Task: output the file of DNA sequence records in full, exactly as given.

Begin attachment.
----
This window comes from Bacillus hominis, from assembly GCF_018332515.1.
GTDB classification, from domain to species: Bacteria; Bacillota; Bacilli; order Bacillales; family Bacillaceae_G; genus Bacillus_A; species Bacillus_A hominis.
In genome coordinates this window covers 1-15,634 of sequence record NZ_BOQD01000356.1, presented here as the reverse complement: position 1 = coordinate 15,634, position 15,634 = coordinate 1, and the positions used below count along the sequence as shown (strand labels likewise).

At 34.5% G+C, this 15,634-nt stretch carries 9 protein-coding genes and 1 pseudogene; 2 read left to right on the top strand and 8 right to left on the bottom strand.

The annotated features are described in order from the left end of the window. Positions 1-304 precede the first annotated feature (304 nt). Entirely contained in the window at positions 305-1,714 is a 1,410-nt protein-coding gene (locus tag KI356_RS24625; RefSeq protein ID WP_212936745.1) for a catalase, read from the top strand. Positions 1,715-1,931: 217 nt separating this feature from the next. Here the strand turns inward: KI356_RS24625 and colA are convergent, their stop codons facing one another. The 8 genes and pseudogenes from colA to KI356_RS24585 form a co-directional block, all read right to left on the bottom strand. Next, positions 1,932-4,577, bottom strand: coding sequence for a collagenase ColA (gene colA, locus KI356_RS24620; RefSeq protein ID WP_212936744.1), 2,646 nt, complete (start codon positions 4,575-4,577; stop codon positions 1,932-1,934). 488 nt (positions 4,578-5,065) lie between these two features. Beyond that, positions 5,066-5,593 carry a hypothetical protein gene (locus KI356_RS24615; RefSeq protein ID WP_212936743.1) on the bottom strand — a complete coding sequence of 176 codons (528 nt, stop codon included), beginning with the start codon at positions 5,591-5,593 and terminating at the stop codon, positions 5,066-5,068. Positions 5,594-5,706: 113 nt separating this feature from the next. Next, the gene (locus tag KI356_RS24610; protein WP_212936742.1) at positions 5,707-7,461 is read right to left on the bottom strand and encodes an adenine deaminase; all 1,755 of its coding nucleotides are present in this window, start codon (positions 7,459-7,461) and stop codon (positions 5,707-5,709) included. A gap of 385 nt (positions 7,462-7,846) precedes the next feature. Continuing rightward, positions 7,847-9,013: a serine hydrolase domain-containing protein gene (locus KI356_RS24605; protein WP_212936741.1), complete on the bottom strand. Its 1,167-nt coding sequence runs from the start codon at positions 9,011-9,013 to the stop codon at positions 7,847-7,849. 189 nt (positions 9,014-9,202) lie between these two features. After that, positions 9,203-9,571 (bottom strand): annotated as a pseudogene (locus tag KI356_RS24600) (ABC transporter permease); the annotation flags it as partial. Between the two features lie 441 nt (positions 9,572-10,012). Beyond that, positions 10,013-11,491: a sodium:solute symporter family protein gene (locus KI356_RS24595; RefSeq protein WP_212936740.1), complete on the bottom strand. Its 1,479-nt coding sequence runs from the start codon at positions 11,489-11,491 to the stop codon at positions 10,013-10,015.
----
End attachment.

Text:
This window comes from Bacillus hominis, from assembly GCF_018332515.1.
GTDB classification, from domain to species: Bacteria; Bacillota; Bacilli; order Bacillales; family Bacillaceae_G; genus Bacillus_A; species Bacillus_A hominis.
In genome coordinates this window covers 1-15,634 of sequence record NZ_BOQD01000356.1, presented here as the reverse complement: position 1 = coordinate 15,634, position 15,634 = coordinate 1, and the positions used below count along the sequence as shown (strand labels likewise).

At 34.5% G+C, this 15,634-nt stretch carries 9 protein-coding genes and 1 pseudogene; 2 read left to right on the top strand and 8 right to left on the bottom strand.

The annotated features are described in order from the left end of the window. Positions 1-304 precede the first annotated feature (304 nt). Entirely contained in the window at positions 305-1,714 is a 1,410-nt protein-coding gene (locus tag KI356_RS24625; RefSeq protein ID WP_212936745.1) for a catalase, read from the top strand. Positions 1,715-1,931: 217 nt separating this feature from the next. Here the strand turns inward: KI356_RS24625 and colA are convergent, their stop codons facing one another. The 8 genes and pseudogenes from colA to KI356_RS24585 form a co-directional block, all read right to left on the bottom strand. Next, positions 1,932-4,577, bottom strand: coding sequence for a collagenase ColA (gene colA, locus KI356_RS24620; RefSeq protein ID WP_212936744.1), 2,646 nt, complete (start codon positions 4,575-4,577; stop codon positions 1,932-1,934). 488 nt (positions 4,578-5,065) lie between these two features. Beyond that, positions 5,066-5,593 carry a hypothetical protein gene (locus KI356_RS24615; RefSeq protein ID WP_212936743.1) on the bottom strand — a complete coding sequence of 176 codons (528 nt, stop codon included), beginning with the start codon at positions 5,591-5,593 and terminating at the stop codon, positions 5,066-5,068. Positions 5,594-5,706: 113 nt separating this feature from the next. Next, the gene (locus tag KI356_RS24610; protein WP_212936742.1) at positions 5,707-7,461 is read right to left on the bottom strand and encodes an adenine deaminase; all 1,755 of its coding nucleotides are present in this window, start codon (positions 7,459-7,461) and stop codon (positions 5,707-5,709) included. A gap of 385 nt (positions 7,462-7,846) precedes the next feature. Continuing rightward, positions 7,847-9,013: a serine hydrolase domain-containing protein gene (locus KI356_RS24605; protein WP_212936741.1), complete on the bottom strand. Its 1,167-nt coding sequence runs from the start codon at positions 9,011-9,013 to the stop codon at positions 7,847-7,849. 189 nt (positions 9,014-9,202) lie between these two features. After that, positions 9,203-9,571 (bottom strand): annotated as a pseudogene (locus tag KI356_RS24600) (ABC transporter permease); the annotation flags it as partial. Between the two features lie 441 nt (positions 9,572-10,012). Beyond that, positions 10,013-11,491: a sodium:solute symporter family protein gene (locus KI356_RS24595; RefSeq protein WP_212936740.1), complete on the bottom strand. Its 1,479-nt coding sequence runs from the start codon at positions 11,489-11,491 to the stop codon at positions 10,013-10,015.